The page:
Following a contentious hearing this week, Christmas Tree Shops’ bankruptcy was converted to a Chapter 7 liquidation, a development that has loomed for weeks.
The retailer sought Chapter 11 protection in May, with plans to close about 10 stores but stay in business. In June, the retailer said it would likely liquidate if it couldn’t find a buyer; weeks later, with no buyer in sight, the company said all stores would go out of business.
In July, unsecured creditors advised swifter liquidation, saying the retailer’s sales had fallen short of projections, resulting in inventory shortfalls and over-advances on its debtor-in-possession financing. Its budget also failed to account for certain expenses including employee costs and its DIP loan repayment, the creditors said.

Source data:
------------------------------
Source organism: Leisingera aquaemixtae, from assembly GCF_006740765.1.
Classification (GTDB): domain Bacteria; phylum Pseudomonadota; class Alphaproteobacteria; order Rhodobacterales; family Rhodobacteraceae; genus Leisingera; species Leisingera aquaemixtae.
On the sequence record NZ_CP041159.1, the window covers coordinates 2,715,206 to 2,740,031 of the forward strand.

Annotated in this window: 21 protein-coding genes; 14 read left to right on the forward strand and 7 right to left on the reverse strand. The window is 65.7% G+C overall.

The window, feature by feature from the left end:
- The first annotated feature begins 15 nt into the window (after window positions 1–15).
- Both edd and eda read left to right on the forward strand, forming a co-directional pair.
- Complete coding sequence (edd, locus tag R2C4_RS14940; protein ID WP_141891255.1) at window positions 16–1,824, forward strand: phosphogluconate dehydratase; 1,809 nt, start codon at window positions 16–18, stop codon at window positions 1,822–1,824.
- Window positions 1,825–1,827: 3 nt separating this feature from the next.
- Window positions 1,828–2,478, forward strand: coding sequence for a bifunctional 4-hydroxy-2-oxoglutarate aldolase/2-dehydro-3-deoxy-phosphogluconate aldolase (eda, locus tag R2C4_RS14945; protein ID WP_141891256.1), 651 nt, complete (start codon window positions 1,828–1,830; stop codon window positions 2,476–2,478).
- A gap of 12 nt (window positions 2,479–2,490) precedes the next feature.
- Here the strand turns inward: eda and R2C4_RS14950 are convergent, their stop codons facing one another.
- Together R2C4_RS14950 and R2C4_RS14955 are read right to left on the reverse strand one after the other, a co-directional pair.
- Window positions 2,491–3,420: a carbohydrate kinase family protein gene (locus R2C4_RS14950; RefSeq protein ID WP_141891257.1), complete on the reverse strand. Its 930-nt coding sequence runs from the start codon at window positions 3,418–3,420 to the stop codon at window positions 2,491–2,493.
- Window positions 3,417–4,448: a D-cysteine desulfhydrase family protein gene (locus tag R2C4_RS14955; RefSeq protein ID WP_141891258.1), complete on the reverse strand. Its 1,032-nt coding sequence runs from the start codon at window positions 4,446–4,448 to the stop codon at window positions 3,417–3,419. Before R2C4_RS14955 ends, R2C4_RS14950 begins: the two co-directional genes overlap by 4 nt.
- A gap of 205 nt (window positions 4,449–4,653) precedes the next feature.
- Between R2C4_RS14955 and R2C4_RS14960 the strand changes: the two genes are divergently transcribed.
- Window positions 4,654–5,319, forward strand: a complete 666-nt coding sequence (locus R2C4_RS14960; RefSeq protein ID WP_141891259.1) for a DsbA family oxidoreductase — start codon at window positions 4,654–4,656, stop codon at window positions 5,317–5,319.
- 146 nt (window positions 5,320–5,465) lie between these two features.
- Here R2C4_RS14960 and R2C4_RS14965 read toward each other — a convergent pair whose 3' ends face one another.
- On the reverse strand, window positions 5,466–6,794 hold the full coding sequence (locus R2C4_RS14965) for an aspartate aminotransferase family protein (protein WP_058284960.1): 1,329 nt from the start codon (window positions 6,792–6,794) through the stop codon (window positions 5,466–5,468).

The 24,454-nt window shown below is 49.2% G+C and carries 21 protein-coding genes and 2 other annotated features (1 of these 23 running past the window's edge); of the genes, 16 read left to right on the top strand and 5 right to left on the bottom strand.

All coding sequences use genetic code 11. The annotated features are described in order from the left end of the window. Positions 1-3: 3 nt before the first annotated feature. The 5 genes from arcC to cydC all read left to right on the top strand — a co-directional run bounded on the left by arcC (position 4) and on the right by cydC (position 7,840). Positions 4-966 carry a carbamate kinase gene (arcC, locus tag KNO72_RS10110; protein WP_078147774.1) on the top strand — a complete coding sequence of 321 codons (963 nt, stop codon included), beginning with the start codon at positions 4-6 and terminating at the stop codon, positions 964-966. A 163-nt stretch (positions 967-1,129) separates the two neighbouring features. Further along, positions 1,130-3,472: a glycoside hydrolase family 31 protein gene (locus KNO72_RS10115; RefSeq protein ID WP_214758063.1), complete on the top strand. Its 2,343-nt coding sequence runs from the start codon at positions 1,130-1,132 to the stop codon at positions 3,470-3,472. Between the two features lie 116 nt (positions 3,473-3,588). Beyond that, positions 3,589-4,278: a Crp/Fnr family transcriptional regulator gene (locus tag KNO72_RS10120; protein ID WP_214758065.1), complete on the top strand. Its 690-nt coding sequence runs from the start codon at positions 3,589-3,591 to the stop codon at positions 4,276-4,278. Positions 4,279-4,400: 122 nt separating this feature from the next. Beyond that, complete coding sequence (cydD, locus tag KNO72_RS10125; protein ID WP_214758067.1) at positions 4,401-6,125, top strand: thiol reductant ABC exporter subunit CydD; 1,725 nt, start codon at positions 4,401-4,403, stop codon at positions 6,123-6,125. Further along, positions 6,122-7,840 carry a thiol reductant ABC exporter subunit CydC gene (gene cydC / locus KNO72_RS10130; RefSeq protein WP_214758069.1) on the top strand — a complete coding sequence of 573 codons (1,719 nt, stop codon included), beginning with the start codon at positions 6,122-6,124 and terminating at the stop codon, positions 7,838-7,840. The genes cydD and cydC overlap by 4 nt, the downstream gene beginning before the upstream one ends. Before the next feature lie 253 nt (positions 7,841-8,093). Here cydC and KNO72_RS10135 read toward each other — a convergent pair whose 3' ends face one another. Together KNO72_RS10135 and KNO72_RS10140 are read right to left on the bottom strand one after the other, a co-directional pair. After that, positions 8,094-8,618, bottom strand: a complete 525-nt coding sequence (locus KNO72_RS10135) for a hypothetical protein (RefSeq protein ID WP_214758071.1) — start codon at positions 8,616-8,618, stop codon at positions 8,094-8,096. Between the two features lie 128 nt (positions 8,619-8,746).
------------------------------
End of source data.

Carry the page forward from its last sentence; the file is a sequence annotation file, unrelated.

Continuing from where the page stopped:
The charges continued at a hearing on Wednesday at the U.S. Bankruptcy Court for the District of Delaware, where, according to a report from Reuters, attorneys for Christmas Tree Shops complained that Hilco Global’s store-closing sales were short $14 million, while Hilco attorneys argued the retailer over-promised employee bonuses and over-tapped its loan.
Bankruptcy Judge Thomas Horan stepped in to give the parties notice that attorneys and other professionals wouldn’t see their fees if store employee wages weren’t paid. “This case is not going to be run on the backs of employees, that's just unacceptable," he said, per Reuters report.
In an agreement reached at that hearing, Hilco Global-owned ReStore Capital will fund more than $1 million of Christmas Tree Shops’ store employee payroll obligations and other expenses, according to court documents.